Assessment of Water Stresses in Southwest Louisiana: Effects of Uncertainties in Water Resources Availability

Hisham Eldardiry, Department of Civil Engineering, University of Louisiana at Lafayette, PO Box 40404, Lafayette, LA, 70504:; Emad Habib, Department of Civil Engineering, University of Louisiana at Lafayette, PO Box 42291, Lafayette, LA, 70504:; and David Borrok, School of Geosciences, University of Louisiana at Lafayette, Lafayette, LA, 70504:

The current study evaluates stresses on the water system of southwest Louisiana based on the balance between availability of surface and groundwater resources, and the collective water withdrawals by public supply, industrial, power generation, and irrigation. Water use in southwest Louisiana has been dominated by groundwater withdrawals, while less surface water has been used despite abundant rainfall and surface water availability. Stresses on water systems are usually quantitatively assessed through indices that account for water demand relative to water availability, e.g., the Water Supply Stress Index (WaSSI). However, as a result of adopting deterministic supply-driven approaches, limited attention is paid to the potential impacts of climatic variability on water system balance. The focus of the current study is to adopt a probabilistic-based approach to evaluating water stress by modeling water supply as a stochastic variable to account for uncertainties in the availability of water resources. Under this probabilistic framework, we also evaluate the potential for drought conditions southwest Louisiana using the Threshold Level Method (TLM). Drought conditions result in periods of low surface flows and can adversely limit water resources availability.

The variability in water supply stresses under drought conditions is examined through sectoral-based analysis to characterize the potential impacts on the use of water for different sectors. Two different datasets are used for estimating surface water availability: the National Hydrography Dataset (NHDPlus), and the second phase of the North American Land Data Assimilation System (NLDAS-2). The NHDPlus dataset, which provides estimates of mean monthly and annual streamflow information (averaged over 1970-2000), will be used to assess water stresses under climatologically average conditions of water availability. The hourly streamflow estimates from NLDAS-2 dataset (available for 1979-present) will be used to incorporate intra-annual and inter-annual variability in surface water availability and the impact on water stress calculations at different temporal scales (seasonal and annual). The analysis is performed on a Hydrological Unit Code (HUC)-12 watershed scale. The results of the water stress indices suggest new opportunities for reallocation of surface water use to help determine how the existing water systems can be made more reliable, resilient and less vulnerable to climate variability. Furthermore, this study will also have large implications to applied water resource studies aiming to formulate water management policies and improve water system sustainability.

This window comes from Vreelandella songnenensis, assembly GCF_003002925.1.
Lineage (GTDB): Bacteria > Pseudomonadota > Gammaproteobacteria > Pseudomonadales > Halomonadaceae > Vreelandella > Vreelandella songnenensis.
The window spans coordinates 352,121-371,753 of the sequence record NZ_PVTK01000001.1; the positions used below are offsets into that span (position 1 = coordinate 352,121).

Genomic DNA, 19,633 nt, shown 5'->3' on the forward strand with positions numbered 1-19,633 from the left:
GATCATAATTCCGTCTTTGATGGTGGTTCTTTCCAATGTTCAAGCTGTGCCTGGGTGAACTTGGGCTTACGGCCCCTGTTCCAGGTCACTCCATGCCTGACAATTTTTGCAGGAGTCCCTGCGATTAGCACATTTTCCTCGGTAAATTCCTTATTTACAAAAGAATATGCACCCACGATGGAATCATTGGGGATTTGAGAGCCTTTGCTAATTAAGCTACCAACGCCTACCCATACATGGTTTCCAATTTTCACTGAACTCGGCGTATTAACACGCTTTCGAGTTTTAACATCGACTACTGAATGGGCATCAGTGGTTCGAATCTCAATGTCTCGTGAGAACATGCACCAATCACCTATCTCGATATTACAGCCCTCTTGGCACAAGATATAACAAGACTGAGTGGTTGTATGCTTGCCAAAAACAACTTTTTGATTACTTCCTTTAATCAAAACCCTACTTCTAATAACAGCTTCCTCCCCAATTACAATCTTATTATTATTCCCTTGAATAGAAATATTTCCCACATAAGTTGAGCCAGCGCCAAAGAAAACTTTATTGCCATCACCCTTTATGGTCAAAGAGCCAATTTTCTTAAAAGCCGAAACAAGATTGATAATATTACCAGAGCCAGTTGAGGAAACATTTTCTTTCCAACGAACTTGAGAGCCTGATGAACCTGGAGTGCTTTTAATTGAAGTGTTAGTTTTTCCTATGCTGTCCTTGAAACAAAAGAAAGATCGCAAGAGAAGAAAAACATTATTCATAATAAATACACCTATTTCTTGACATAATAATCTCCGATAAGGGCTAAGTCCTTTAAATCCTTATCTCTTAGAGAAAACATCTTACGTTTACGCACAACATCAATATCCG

Keywords: water resources system; Water supply stress index; climate variability; drought

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